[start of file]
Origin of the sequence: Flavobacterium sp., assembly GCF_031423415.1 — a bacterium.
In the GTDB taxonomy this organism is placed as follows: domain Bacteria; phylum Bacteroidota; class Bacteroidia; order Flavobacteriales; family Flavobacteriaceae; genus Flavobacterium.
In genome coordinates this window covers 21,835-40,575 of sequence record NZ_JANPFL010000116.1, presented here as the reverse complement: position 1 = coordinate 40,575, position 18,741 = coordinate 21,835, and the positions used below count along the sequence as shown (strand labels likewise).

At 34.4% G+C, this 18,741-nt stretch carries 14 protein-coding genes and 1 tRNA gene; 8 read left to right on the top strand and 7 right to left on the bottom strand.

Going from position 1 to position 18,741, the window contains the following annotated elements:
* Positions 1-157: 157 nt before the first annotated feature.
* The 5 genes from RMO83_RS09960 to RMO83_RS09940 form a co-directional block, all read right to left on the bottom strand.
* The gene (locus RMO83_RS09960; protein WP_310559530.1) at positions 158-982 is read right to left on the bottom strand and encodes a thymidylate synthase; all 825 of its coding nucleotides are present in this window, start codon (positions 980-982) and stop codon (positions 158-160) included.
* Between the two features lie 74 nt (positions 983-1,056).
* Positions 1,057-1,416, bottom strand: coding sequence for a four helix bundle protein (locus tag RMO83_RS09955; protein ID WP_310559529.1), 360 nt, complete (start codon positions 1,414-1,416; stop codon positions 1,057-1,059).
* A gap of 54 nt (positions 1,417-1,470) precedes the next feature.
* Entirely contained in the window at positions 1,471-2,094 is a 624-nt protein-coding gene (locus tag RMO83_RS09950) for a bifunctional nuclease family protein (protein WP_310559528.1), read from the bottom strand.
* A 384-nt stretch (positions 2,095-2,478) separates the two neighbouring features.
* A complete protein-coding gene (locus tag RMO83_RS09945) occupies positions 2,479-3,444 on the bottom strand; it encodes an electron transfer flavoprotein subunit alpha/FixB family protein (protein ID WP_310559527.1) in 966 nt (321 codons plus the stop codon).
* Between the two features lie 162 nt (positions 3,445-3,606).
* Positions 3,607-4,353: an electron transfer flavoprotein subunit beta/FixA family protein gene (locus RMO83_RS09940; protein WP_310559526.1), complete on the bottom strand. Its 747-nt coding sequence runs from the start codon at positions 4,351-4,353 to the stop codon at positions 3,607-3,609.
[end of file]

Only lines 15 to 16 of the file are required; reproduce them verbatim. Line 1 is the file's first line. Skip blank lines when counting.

* Between the two features lie 162 nt (positions 3,445-3,606).
* Positions 3,607-4,353: an electron transfer flavoprotein subunit beta/FixA family protein gene (locus RMO83_RS09940; protein WP_310559526.1), complete on the bottom strand. Its 747-nt coding sequence runs from the start codon at positions 4,351-4,353 to the stop codon at positions 3,607-3,609.